John Sullivan, executive director of the Free Software Foundation: "Were it grounded in reality, Oracle's claim that copyright law gives them proprietary control over any software that uses a particular functional API would be terrible for free software and programmers everywhere. It is an unethical and greedy interpretation created with the express purpose of subjugating as many computer users as possible, and is particularly bad in this context because it comes at a time when the sun has barely set on the free software community's celebration of Java as a language newly suitable for use in the free world. Fortunately, the claim is not yet reality, and we hope Judge Alsup will keep it that way." Couldn't agree more.
Open Source Archive
"A new analysis of licensing data shows that not only is use of the GPL and other copyleft licenses continuing to decline, but the rate of disuse is actually accelerating." This shouldn't be surprising. The GPL is complex, and I honestly don't blame both individuals and companies opting for simpler, more straightforward licenses like BSD or MIT-like licenses.
It's been a while since we caught up with Stallman. But a couple months ago we took a look around at what's happening with law, politics and technology and realized that he maybe perhaps his extremism and paranoia were warranted all along. So when we were contacted by an Iranian Linux publication and asked if we would like to publish an English translation of a recent interview they had done with Stallman, I thought that it was a particularly rich opportunity.
The Dutch LinuxMagazine translated an interview (direct PDF link) from their magazine with Gianugo Rabellino, Senior Director Open Source Communities at Microsoft into English. Many of your readers are probably wondering, is Microsoft really involved in open source these days, or is there more to it? Fabrice Mous started his conversation with Mr. Rabellino to get to know him better, but also to ask him some pressing questions about Microsoft's policies towards open source and open standards. It turned out to be an interesting, but certainly quite critical conversation, that will probably lead to some discussion.
We would very much like to hear your opinion on the open source policy of Microsoft.
Late last year, president Obama signed a law that makes it possible to indefinitely detain terrorist suspects without any form of trial or due process. Peaceful protesters in Occupy movements all over the world have been labelled as terrorists by the authorities. Initiatives like SOPA promote diligent monitoring of communication channels. Thirty years ago, when Richard Stallman launched the GNU project, and during the three decades that followed, his sometimes extreme views and peculiar antics were ridiculed and disregarded as paranoia - but here we are, 2012, and his once paranoid what-ifs have become reality.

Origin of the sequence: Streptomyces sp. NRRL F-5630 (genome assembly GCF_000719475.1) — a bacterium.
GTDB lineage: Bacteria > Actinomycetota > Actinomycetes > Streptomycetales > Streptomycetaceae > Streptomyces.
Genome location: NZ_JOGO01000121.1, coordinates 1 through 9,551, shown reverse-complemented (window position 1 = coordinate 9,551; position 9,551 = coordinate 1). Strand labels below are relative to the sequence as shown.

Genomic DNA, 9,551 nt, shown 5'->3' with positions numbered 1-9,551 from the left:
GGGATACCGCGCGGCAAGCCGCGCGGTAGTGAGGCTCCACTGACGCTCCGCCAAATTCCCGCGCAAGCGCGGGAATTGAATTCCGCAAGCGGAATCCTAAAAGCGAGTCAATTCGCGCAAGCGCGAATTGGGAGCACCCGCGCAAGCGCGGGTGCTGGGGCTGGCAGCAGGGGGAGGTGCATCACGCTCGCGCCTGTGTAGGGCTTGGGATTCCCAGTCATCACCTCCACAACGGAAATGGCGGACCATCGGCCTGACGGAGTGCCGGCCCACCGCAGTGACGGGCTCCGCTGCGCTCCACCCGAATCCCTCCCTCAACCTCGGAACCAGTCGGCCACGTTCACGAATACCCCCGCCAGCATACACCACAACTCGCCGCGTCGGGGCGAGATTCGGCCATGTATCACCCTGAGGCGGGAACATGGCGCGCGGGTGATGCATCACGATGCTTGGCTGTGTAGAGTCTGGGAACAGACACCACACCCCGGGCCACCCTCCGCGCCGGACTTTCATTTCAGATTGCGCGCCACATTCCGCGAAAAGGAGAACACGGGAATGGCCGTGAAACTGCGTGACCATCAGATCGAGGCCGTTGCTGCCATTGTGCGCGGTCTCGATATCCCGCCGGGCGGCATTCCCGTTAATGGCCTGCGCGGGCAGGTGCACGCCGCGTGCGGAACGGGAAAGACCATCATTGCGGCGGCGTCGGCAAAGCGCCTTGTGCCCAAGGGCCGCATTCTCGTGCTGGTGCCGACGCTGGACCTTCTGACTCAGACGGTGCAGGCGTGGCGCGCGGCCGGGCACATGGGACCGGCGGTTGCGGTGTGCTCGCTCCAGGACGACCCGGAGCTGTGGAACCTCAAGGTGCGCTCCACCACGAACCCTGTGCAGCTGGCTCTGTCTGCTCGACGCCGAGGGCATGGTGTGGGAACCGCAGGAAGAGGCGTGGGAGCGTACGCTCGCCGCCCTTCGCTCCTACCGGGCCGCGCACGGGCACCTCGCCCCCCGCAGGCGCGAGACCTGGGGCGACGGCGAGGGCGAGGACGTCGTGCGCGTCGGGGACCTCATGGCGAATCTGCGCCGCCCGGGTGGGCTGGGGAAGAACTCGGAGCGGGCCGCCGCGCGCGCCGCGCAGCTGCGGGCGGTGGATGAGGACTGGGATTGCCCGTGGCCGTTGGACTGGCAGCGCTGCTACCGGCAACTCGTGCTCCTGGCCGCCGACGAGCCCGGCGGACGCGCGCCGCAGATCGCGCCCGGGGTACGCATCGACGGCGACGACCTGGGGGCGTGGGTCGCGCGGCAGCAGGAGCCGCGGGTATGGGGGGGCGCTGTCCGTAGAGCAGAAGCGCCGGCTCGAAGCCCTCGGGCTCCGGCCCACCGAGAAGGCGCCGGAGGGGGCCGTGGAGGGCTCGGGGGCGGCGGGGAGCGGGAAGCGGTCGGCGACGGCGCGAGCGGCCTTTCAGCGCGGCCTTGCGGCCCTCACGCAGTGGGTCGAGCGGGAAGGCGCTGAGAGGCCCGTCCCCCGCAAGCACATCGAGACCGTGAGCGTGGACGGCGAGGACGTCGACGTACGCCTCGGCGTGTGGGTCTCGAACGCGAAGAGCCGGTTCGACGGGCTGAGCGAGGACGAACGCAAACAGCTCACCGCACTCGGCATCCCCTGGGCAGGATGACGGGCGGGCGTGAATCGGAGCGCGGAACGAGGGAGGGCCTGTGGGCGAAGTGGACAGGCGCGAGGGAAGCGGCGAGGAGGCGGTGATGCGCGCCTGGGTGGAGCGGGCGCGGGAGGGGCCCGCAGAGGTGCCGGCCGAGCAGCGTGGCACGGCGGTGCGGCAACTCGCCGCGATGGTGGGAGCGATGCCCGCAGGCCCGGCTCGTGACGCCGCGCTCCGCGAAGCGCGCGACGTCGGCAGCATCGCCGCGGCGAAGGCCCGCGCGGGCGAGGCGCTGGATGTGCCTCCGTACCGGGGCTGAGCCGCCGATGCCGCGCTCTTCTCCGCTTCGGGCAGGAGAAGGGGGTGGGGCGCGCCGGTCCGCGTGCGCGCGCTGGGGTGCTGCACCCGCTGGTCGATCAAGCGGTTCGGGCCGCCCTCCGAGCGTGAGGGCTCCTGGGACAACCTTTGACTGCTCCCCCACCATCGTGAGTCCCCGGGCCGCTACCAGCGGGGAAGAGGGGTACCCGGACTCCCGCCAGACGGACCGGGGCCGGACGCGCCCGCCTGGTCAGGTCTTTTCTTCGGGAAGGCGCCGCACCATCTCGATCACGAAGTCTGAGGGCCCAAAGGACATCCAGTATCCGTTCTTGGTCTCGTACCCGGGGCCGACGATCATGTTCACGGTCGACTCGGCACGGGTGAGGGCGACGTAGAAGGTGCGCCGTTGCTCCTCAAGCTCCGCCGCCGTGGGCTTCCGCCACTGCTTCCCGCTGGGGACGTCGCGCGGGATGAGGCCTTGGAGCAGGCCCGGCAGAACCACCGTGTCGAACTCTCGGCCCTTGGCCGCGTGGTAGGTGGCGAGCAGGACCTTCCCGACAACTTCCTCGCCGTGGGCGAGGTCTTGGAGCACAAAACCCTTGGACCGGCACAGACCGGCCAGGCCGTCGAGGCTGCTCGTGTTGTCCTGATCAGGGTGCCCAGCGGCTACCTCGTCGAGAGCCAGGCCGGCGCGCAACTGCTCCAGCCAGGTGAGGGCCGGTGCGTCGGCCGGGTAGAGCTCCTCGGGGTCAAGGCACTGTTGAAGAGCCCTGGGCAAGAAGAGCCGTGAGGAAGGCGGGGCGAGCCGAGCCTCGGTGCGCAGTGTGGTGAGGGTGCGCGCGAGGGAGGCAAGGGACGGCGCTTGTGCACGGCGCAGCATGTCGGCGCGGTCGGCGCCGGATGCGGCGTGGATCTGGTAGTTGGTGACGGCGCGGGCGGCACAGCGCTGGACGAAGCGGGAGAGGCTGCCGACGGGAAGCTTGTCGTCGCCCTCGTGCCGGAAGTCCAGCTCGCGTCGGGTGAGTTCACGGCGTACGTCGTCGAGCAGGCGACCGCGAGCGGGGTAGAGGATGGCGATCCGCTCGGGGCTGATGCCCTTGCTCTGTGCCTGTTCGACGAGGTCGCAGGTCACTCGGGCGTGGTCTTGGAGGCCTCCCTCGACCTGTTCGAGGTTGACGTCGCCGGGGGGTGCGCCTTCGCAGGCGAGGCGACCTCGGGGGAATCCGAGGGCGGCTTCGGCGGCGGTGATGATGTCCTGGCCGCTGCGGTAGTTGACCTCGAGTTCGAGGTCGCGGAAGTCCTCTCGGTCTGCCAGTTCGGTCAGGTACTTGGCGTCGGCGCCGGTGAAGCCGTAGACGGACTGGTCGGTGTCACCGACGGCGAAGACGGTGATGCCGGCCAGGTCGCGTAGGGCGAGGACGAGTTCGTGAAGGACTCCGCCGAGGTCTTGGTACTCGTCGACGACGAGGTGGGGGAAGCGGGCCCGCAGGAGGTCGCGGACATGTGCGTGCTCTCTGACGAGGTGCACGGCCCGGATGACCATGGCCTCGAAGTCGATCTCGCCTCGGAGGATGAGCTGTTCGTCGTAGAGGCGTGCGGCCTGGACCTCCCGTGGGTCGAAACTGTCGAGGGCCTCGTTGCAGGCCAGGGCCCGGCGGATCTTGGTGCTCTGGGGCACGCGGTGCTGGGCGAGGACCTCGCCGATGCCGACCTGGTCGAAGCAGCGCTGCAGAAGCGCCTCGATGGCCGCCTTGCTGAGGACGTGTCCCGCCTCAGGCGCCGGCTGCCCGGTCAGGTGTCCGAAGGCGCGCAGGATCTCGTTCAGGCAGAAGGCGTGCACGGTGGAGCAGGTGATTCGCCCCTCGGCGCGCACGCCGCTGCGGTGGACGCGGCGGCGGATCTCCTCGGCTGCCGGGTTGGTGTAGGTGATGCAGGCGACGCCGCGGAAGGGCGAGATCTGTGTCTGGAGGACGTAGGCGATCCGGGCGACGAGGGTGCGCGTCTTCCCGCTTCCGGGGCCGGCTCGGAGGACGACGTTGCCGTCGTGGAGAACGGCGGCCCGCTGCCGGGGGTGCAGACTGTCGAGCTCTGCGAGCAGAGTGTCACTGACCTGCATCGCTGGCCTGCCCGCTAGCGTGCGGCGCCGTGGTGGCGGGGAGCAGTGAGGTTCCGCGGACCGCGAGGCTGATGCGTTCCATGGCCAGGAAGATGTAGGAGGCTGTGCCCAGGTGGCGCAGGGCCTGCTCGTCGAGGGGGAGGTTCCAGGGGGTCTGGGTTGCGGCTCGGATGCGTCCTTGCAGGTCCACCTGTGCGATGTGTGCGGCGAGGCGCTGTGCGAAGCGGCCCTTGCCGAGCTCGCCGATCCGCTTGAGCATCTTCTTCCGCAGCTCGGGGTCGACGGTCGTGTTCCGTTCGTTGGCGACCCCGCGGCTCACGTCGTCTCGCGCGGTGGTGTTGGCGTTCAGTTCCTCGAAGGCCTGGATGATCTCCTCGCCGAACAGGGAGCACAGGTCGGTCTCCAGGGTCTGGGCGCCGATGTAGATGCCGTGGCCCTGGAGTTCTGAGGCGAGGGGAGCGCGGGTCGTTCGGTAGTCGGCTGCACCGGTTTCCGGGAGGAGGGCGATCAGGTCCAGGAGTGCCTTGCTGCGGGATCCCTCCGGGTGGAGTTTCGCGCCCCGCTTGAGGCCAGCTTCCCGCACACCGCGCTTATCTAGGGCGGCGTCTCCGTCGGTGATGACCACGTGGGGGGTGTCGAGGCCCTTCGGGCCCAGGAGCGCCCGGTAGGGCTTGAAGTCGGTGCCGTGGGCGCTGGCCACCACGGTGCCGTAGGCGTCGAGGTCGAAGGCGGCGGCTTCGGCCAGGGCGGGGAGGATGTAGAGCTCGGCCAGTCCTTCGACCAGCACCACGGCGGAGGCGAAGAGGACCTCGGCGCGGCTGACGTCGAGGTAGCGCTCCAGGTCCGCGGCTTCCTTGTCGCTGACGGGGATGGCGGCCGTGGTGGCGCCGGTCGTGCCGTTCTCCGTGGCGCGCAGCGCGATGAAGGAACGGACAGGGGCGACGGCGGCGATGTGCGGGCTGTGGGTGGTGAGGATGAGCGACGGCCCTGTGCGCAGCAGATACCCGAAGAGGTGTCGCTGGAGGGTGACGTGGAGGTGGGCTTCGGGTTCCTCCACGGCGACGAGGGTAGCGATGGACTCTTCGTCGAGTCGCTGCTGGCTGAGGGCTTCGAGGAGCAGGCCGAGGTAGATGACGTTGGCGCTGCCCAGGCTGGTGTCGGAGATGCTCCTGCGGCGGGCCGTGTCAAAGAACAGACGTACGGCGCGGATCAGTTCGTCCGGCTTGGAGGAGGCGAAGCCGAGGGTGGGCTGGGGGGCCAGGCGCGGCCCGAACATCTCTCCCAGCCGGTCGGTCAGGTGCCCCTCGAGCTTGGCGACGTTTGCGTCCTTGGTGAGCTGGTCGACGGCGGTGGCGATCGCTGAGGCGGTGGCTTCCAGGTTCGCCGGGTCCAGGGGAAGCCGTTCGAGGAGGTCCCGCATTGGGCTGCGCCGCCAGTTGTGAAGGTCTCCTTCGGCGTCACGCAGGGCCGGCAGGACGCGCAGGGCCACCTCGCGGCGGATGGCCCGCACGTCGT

"The Free Software Foundation released a statement open for public signing, titled 'Stand up for your freedom to install free software'. The statement is a response to Microsoft's announcement that if computer makers wish to distribute machines with the Windows 8 compatibility logo, they must implement a system called 'Secure Boot'. The FSF statement warns against the danger that, if done wrong, this system would have to be called Restricted Boot, because it could make computers incapable of running anything but Windows." Signed.
Rapid7 created a $100,000 investment fund to support up to seven promising open source projects in the security industry. The "Magnificent7" projects will be identified and supported through the remainder of 2011 and into 2012. Any security-related open source project - with a preference for BSD-compatible licensing - is applicable and encouraged to submit a "Magnificent7" application.
Google has finally acknowledged that its characterization of Android as open source is false and, in the end, this can only make the mobile platform stronger, InfoWorld's Galen Gruman argues. 'It's hard for believers to accept that open source brings with it difficulties, but look at the consistent failure of the other open source mobile platforms -- Moblin, Maemo, and MeeGo -- that all devolved into grad-student-like thought experiments and personal pet projects. Users don't want that, and ultimately products are sold to users.' Instead, Google has been quietly taking parts of Android back in house to develop them purposefully and deeply, and as Google has asserted more control over Android, it's improved.
"Much has been said about open source projects - and open source platforms are now powering an ever-increasing share of the mobile market. But what is 'open' and how can you measure openness? As part of our new research report, VisionMobile Research Partner Liz Laffan introduces the Open Governance Index - a new approach to measuring the 'openness' of software projects, from Android to WebKit."